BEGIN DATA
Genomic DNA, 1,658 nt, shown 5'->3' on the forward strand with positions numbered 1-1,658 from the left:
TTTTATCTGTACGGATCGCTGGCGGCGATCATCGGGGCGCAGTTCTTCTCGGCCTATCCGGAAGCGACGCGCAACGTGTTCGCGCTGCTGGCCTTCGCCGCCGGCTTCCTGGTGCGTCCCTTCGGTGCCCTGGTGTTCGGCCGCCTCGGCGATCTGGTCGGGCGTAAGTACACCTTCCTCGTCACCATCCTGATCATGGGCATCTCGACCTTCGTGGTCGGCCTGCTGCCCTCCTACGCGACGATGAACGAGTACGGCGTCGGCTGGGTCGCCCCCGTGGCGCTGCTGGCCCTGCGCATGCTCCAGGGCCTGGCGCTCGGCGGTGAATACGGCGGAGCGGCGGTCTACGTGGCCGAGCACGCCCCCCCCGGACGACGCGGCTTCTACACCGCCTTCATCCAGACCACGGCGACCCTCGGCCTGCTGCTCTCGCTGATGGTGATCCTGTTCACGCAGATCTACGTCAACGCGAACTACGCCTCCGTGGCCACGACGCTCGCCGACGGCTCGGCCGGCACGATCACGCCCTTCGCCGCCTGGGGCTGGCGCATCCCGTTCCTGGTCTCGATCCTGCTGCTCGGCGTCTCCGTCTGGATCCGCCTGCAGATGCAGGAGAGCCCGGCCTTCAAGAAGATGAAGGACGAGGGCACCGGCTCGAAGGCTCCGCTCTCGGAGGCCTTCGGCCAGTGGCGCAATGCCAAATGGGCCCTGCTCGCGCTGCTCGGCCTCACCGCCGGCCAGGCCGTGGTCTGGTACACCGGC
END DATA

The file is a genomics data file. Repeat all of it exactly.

Genomic DNA, 1,658 nt, shown 5'->3' on the forward strand with positions numbered 1-1,658 from the left:
TTTTATCTGTACGGATCGCTGGCGGCGATCATCGGGGCGCAGTTCTTCTCGGCCTATCCGGAAGCGACGCGCAACGTGTTCGCGCTGCTGGCCTTCGCCGCCGGCTTCCTGGTGCGTCCCTTCGGTGCCCTGGTGTTCGGCCGCCTCGGCGATCTGGTCGGGCGTAAGTACACCTTCCTCGTCACCATCCTGATCATGGGCATCTCGACCTTCGTGGTCGGCCTGCTGCCCTCCTACGCGACGATGAACGAGTACGGCGTCGGCTGGGTCGCCCCCGTGGCGCTGCTGGCCCTGCGCATGCTCCAGGGCCTGGCGCTCGGCGGTGAATACGGCGGAGCGGCGGTCTACGTGGCCGAGCACGCCCCCCCCGGACGACGCGGCTTCTACACCGCCTTCATCCAGACCACGGCGACCCTCGGCCTGCTGCTCTCGCTGATGGTGATCCTGTTCACGCAGATCTACGTCAACGCGAACTACGCCTCCGTGGCCACGACGCTCGCCGACGGCTCGGCCGGCACGATCACGCCCTTCGCCGCCTGGGGCTGGCGCATCCCGTTCCTGGTCTCGATCCTGCTGCTCGGCGTCTCCGTCTGGATCCGCCTGCAGATGCAGGAGAGCCCGGCCTTCAAGAAGATGAAGGACGAGGGCACCGGCTCGAAGGCTCCGCTCTCGGAGGCCTTCGGCCAGTGGCGCAATGCCAAATGGGCCCTGCTCGCGCTGCTCGGCCTCACCGCCGGCCAGGCCGTGGTCTGGTACACCGGC